Watch: Donald Trump Blasts CNN's Jim Acosta As 'Terrible, Rude Person' in Wild Press Conference

President Donald Trump and CNN reporter Jim Acosta engaged in a wild verbal tussle during a post-midterm election news conference Wednesday, with Trump blasting Acosta as a "terrible person."

The president was taking questions from reporters after making remarks about a "tremendous success" in the midterms and called on Acosta, who repeatedly asked why Trump had labeled the migrant caravan in Mexico as an invasion of the country.

Trump said he and Acosta had a difference of opinion, and tried to move on to another reporter, but Acosta refused to hand over the microphone. Acosta tried to ask a question about the Russia investigation, but Trump said he was "not concerned because it's a hoax."

Acosta again refused to step down and Trump insulted him and CNN, the network the president has often accused of running "fake news" stories.

"I think you should let me run the country and let you run CNN," Trump said. "CNN should be ashamed for himself having you work for them. You are a rude terrible person."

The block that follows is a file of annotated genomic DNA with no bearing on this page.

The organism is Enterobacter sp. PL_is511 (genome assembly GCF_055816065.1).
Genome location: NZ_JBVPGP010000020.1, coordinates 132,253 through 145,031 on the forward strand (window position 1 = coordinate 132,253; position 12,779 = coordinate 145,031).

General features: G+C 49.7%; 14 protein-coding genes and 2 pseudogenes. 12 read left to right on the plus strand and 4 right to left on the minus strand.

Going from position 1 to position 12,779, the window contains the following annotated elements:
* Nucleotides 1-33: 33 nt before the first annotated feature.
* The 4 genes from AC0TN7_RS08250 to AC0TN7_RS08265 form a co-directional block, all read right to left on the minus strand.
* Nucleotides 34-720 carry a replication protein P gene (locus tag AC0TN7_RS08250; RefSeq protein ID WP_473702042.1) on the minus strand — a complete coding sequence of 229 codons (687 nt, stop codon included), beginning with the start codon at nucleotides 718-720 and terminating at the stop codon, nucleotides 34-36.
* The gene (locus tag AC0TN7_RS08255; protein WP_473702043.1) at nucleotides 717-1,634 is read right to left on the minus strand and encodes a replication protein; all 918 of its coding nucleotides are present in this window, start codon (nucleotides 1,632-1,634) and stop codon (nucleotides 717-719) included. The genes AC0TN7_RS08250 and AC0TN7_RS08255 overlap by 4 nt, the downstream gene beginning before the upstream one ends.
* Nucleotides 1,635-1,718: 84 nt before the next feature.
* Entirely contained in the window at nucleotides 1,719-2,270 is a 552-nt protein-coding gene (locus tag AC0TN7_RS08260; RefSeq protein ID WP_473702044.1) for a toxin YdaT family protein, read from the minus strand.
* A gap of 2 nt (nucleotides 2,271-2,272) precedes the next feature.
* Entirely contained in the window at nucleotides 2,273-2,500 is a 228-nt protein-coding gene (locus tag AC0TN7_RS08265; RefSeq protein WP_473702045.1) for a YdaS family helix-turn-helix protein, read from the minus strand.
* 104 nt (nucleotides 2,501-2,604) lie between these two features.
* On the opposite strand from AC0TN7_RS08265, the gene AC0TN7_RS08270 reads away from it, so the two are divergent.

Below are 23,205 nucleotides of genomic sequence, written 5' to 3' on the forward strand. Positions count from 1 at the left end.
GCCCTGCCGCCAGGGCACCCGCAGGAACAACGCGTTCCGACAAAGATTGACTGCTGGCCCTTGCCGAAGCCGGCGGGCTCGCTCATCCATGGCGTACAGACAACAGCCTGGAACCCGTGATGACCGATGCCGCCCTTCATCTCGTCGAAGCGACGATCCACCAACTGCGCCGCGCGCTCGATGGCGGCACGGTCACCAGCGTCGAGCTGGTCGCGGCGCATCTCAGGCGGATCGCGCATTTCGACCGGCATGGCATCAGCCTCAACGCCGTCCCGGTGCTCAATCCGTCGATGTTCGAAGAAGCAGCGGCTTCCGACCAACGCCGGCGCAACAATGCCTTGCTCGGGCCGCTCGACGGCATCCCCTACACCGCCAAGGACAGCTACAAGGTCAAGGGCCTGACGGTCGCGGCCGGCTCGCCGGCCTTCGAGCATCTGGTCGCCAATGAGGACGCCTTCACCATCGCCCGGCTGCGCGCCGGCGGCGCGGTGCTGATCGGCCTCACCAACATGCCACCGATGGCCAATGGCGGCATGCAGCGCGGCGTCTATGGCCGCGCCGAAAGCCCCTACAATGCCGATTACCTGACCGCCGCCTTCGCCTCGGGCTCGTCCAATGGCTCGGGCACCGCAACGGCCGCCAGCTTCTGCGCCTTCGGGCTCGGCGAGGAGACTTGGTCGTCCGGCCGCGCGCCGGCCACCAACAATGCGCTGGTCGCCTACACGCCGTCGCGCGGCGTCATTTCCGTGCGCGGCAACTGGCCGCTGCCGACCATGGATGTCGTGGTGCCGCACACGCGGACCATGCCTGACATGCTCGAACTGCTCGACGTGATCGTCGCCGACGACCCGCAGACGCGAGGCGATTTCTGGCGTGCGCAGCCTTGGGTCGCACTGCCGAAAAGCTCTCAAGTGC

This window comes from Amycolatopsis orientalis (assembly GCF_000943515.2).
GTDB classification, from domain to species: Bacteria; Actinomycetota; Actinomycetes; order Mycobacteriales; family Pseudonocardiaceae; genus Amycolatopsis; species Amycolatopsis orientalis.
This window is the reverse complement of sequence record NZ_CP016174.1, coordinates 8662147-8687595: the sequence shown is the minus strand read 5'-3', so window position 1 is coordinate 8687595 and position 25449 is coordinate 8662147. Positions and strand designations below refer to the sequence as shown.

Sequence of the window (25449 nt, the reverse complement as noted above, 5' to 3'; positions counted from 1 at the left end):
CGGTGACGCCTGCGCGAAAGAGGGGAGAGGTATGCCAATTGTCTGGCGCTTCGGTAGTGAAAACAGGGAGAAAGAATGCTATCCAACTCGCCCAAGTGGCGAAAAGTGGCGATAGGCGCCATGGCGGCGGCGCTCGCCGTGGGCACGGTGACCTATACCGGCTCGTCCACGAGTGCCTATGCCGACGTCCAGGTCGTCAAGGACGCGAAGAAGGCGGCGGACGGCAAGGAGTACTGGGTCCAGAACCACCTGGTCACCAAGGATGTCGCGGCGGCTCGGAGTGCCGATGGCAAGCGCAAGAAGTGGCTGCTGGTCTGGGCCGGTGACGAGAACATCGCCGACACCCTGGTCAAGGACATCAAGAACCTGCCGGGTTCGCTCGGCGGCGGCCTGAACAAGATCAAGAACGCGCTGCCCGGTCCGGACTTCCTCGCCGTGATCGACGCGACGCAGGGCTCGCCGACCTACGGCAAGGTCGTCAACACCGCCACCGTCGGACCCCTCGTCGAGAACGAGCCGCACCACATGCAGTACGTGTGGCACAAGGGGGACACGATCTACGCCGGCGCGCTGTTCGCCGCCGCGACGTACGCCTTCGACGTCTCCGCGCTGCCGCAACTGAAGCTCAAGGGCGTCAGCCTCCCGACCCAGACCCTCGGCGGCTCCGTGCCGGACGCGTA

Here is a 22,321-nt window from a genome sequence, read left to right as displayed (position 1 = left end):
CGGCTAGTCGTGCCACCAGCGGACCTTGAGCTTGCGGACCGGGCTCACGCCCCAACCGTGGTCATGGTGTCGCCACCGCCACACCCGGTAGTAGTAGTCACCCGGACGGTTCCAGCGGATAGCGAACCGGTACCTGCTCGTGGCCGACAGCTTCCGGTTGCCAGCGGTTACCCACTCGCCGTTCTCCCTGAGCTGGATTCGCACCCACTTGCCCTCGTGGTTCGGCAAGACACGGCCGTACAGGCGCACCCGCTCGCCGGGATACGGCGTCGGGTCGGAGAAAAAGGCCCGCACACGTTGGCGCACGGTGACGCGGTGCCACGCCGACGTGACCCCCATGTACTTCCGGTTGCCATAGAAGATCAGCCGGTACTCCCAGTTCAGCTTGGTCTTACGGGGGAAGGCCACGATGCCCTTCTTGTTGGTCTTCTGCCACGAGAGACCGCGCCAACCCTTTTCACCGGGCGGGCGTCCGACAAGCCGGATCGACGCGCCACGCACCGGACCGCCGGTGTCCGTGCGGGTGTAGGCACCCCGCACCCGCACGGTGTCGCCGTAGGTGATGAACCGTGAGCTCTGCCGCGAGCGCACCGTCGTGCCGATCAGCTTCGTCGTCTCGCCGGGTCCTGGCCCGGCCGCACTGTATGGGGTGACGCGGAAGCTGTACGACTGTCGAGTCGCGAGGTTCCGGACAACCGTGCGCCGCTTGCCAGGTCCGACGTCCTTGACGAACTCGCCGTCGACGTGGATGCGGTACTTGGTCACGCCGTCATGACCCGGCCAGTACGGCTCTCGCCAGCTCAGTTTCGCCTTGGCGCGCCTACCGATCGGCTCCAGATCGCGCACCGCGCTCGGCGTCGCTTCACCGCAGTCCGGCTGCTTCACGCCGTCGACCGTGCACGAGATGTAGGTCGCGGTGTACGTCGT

Acosta persisted even as Trump told him to the put the microphone down. The president then walked away from the podium and Acosta allowed the next reporter, NBC's Peter Alexander, to ask a question.

Acosta has often warred with Trump and White House press secretary Sarah Huckabee Sanders. Prior to his inauguration in January 2017, Trump yelled out against Acosta as "fake news" at a press conference to announce he was turning over control of his company to his children. The then–president elect was angered by CNN reporting about the Trump-Russia dossier that claimed his campaign and Russia had conspired to win the 2016 election as well as other salacious claims.

During White House press briefings, Acosta often pressed Sanders for answers about the president's policies and even asked her why Trump had labeled the media the "enemy of the people."

Earlier in the conference, Trump praised Republicans for increasing their hold of the Senate but also called out some GOP incumbents who did not "embrace" him and lost their respective elections.

Trump said Wednesday he hoped Democrats would be bipartisan and work with his administration, but also reiterated a threat of investigations of the opposition party if it decided to launch new probes.

Republicans lost control of the House but saw their lead in the Senate increase by at least two seats, with three more races still undecided.